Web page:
In the territories occupied by the Turks a new form of life was being formed. Abandoned the numerous villages, once flourishing, the peasant population concentrated in large municipalities. Much of the land, no longer cultivated, became barren. Horrible were the losses suffered by the Hungarian blood in the territories devastated by the Turks and the Tatars; real deserts were formed, on which the eastern masters favored the establishment of Balkan populations. In the seventeenth century there were many immigrants of Serbs in the southern districts or of Romanians in the Transtibiscan districts of the kingdom. As the Croats retreated towards the north, in the districts located between the Drava and Sava rivers (medieval Slavonia) and in the Transdanubian territories, the “Vlachi” of the Balkans expanded as far as northern Hungary, reinforcing the Slovenian race, and occupied the territory abandoned by the Croats. With the latter group of Vlachi, the Viennese government began to organize military borders against the Turks, especially military fiefdoms, maintained until the second half of the nineteenth century.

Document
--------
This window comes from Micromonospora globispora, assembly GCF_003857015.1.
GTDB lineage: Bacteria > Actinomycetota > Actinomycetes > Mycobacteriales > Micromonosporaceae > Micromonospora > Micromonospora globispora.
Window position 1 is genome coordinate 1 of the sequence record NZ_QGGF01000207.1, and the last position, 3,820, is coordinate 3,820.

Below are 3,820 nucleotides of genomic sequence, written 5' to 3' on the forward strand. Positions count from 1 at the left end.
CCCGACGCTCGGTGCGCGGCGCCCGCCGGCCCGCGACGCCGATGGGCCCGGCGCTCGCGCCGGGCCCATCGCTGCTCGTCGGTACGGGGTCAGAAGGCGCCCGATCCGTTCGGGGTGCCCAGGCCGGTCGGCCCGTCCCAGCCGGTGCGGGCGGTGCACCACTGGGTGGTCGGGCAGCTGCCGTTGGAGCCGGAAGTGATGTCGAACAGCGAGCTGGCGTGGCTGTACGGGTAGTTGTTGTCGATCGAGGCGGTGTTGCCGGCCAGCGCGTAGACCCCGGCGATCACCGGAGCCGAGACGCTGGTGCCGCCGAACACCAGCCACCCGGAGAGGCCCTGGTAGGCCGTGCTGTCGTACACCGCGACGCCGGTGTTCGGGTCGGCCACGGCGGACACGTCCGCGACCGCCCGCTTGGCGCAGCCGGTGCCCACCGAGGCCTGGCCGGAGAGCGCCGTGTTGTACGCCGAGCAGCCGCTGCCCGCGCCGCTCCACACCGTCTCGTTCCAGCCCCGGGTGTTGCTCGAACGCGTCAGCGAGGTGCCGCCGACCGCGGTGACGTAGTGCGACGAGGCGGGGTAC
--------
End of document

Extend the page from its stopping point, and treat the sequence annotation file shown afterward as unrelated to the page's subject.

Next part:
In Hungary, the seventeenth-century evolution was characterized on the one hand by the religious struggle, provoked by the Counter-Reformation, and on the other hand by the strengthening of the absolutist orientation, an address which in Transylvania became the basis of a considerable concentration of forces, while in the Hungarian kingdom instead, dominated by a foreign dynasty, it was the cause of repeated movements in defense of the constitution. The Magyar nobility was able to take advantage of the election of Matthias of Habsburg as well as that of his successors, to broaden their rights, without however being able to be represented in the central government of the monarchy. This had the fatal consequence for Hungary, that Ferdinand II (1619-37), as did his successor Ferdinand III (1637-57), and their foreign advisers, mainly Germans, they concentrated all their attention on the solution of the great Western problems (Thirty Years’ War), neglecting the system of border fortresses, the only means of defense against the Turkish danger. Under these conditions, the political leader of the Magyar race became Transylvania (v.).